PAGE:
The third facet linked to the conversion of Hagia Sophia is the wider geopolitical and geo-economic context which capitals around the world have been grappling with, given the consensus that the regional and global security architecture, and as a consequence the international liberal multilateral order in place since the end of the Second World War, has been faltering. With the United States – the crucial link holding the order in place – doubting both its role in the world as well as what its priorities should be, regional states have been scrambling to reconsider their priorities. While for the European Union and its member states, this implies a painful conceptual and material transition into a more geopolitical union, Turkey’s methodology has involved the promotion and implementation of a more transactional approach where assertive and coercive diplomacy predominates. Here the attempt is both to rationalise the vacuum that a less strategic United States leaves both within the wider European space and in the Mediterranean, and to ensure that consensual national strategies – such as the country’s place as a regional energy transit hub, and, by extension, as a regional power with global reach – do not get sidetracked. While for the European Union and its member states, some form of multilateralism and its normative framework are a sine qua non for addressing regional and global challenges, for Turkey the militarisation of foreign policy instruments as evidenced in the tensions in the Eastern Mediterranean, as well as the challenge to international forums and institutions and their norms and rules to which Turkey is a party to, will be an acceptable means of conduct if these limit its ability to extend its Lebensraum and its ability to manifest itself as an indispensable regional actor. For example, the Hagia Sophia reconversion is a case in point, as Turkey went through the process without prior consultation, for example with UNESCO, as it was bound to do given the monument’s World Heritage Site status. 

The instrumentalisation of religion as a foreign policy tool, in this case, promotes the simplistic perception of a ‘Neo-Ottomanist’ turn in Turkish foreign policy where Ankara leads the fight against the West. In other words, as Nicholas Danforth notes, “[w]hen it serves their purposes, Turkey’s leaders will undoubtedly continue to dress their foreign policies in neo-Ottoman garb.”

More of a disruptor rather than a pole of stability 

Despite the aforementioned instrumentalisation of religion and the militarisation of foreign policy, Ankara has not made a move to either withdraw from the Atlantic Alliance or to break totally with the European Union. Yet the tell-tale signs are many, starting in particular with the overt attempt to couple greater strategic autonomy from the West with its growing relationship with the Russian Federation since 2016. Alarm bells were raised by the 2019 purchase of the Russian-made S-400 missile system and its implications for Ankara’s relations with Washington as well as NATO as a whole. Its recent and ongoing strong-arm tactics against Greece and France, among others, have led many to suggest willy-nilly that Turkey has become the Alliance’s ‘elephant in the room’ with a proliferation of strategic divides on a variety of fronts, with implications regarding NATO’s already problematic reach in the Black Sea region and the Middle East.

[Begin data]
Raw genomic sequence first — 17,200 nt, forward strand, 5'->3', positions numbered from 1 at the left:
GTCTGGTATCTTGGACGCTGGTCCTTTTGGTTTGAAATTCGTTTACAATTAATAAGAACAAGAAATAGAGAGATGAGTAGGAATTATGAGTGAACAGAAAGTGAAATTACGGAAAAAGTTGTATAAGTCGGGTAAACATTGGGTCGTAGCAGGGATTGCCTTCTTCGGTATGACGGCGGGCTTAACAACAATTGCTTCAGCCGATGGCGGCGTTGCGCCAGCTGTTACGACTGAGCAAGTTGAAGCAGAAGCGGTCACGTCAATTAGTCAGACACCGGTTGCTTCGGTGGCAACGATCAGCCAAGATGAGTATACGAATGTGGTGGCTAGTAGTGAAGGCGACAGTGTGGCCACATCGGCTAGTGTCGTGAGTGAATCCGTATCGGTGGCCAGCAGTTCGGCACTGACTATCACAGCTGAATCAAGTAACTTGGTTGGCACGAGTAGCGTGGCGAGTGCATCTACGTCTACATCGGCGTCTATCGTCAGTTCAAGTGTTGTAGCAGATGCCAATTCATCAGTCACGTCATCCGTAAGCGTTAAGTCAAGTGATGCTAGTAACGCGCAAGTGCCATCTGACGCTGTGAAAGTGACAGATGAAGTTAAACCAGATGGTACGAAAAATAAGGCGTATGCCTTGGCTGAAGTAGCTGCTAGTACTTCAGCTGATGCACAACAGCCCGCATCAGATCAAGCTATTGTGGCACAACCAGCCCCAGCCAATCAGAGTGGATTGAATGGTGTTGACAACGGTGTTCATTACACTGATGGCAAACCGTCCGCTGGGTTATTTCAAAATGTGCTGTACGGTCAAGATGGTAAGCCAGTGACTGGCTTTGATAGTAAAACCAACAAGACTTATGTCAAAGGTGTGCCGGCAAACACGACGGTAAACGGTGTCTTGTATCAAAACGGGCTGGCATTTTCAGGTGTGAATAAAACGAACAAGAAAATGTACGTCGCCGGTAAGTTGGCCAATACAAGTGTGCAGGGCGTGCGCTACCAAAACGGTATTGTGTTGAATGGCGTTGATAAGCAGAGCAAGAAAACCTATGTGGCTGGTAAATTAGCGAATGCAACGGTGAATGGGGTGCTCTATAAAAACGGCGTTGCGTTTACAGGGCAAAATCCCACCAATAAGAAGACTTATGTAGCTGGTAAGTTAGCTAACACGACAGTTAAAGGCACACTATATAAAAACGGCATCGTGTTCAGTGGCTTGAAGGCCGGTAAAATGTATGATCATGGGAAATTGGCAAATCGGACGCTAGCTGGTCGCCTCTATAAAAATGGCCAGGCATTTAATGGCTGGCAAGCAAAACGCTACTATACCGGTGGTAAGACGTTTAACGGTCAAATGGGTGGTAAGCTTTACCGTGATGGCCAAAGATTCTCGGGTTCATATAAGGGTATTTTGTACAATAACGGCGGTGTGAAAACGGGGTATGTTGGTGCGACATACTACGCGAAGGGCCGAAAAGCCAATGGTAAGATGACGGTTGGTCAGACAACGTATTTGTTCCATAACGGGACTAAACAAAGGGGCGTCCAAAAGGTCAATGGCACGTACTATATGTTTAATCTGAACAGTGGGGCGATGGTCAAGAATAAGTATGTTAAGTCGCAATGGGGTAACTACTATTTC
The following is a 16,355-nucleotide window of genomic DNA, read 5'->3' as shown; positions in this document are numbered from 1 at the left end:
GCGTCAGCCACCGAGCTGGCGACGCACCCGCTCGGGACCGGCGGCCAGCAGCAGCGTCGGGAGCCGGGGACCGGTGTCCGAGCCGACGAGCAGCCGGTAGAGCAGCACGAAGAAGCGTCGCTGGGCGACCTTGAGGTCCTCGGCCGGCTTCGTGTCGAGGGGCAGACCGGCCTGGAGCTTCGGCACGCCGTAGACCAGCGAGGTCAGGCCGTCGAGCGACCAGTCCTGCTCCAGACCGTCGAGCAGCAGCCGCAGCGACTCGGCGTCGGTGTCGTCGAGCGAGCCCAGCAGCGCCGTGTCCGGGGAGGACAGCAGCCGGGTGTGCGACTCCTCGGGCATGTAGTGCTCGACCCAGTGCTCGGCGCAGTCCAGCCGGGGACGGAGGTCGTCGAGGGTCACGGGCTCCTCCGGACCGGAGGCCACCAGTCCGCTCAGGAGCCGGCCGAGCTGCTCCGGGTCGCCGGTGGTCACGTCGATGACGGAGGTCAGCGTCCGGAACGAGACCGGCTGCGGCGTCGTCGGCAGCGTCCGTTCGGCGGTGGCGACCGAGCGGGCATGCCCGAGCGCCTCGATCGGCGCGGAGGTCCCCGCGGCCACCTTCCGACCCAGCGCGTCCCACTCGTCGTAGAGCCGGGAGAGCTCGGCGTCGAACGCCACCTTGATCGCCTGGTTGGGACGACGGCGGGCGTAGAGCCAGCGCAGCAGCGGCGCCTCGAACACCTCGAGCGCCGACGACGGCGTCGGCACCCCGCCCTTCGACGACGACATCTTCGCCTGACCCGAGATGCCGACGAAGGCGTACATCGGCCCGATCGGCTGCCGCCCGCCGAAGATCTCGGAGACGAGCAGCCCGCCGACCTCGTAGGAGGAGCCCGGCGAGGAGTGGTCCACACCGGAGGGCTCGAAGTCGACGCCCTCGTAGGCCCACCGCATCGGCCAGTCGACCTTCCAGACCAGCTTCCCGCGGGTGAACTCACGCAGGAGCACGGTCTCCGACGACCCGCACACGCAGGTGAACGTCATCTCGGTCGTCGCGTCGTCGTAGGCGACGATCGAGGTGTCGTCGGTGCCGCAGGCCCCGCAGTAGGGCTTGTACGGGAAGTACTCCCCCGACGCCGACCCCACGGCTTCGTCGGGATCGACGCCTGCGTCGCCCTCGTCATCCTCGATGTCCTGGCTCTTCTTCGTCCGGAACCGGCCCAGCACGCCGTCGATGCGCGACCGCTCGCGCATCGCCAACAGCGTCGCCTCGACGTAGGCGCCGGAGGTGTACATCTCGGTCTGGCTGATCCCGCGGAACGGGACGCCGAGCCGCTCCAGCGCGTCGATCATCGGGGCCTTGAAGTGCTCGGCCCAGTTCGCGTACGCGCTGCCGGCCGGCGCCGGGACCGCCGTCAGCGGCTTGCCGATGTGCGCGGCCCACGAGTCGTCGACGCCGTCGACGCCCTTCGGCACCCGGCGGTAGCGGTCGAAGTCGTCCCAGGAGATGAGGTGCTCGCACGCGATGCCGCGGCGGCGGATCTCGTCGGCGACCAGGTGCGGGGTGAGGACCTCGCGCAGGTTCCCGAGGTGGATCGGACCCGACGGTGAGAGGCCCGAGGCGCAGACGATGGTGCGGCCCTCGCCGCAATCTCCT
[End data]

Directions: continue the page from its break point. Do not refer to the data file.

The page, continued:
An argument could be made that Turkish actions imply the implementation of a security doctrine based on the concepts of forward defence and self help, given its assessment of the regional security concept as well as the synthesis domestically of political Islam, nationalism, and anti-Westernism. Yet the contradictions of Turkish foreign policy, and its possible self-entrapment due to an overestimation of its influence or an acceptance of the manner in which it tries to enforce it, make it more of a disruptor rather than a pole of stability in the wider European, Mediterranean, Middle Eastern and Eurasian spaces. In other words, by over-projecting its power potential, Ankara finds itself heading for a conflictual trajectory, on a case-by-case basis, with the interests of other major or regional powers such as the US, Russia, France, Italy, Israel, Egypt, and Germany.

With the United States – the crucial link holding the order in place – doubting both its role in the world as well as what its priorities should be, regional states have been scrambling to reconsider their priorities.

As long as Turkey’s break with the West does not become more permanent and the transition away from Kemalist tenets is slow and contained, the wider European regional context implies one of balancing and rebalancing, action and reaction between the region’s powers. The US’s ambivalence and ambiguities have led regional states to seek different ways to augment their security, many (especially the European countries) within the confines of international law and multilateral institutions, while others test the system’s limits. The pace of change is rapid, with the verdict still out as to whether the frayed relationship between Turkey and its partners and allies does remain a Gordian knot. The options on the table now are between limited strategic autonomy for Ankara or strategic independence. Both of these choices or developments can be managed, provided the methodology Ankara uses to promote either choice does not become excessively heavy-handed, putting at risk the interests, sovereignty and sovereign rights of EU and NATO member states, and by extension, the organisations they belong to. Although there is not much room for optimism at this point in time, a more permanent, long-lasting, value-laden binding agreement with Turkey is necessary. There is a need to move beyond the stopgap triptych of ‘solidarity, de-escalation, and dialogue’ as Josep Borrell, the EU High Representative of the European Union for Foreign Affairs and Security Policy, suggested after the video conference meeting of the Ministers of Foreign Affairs of the EU Member States on 14 August. Whether this is possible remains to be seen.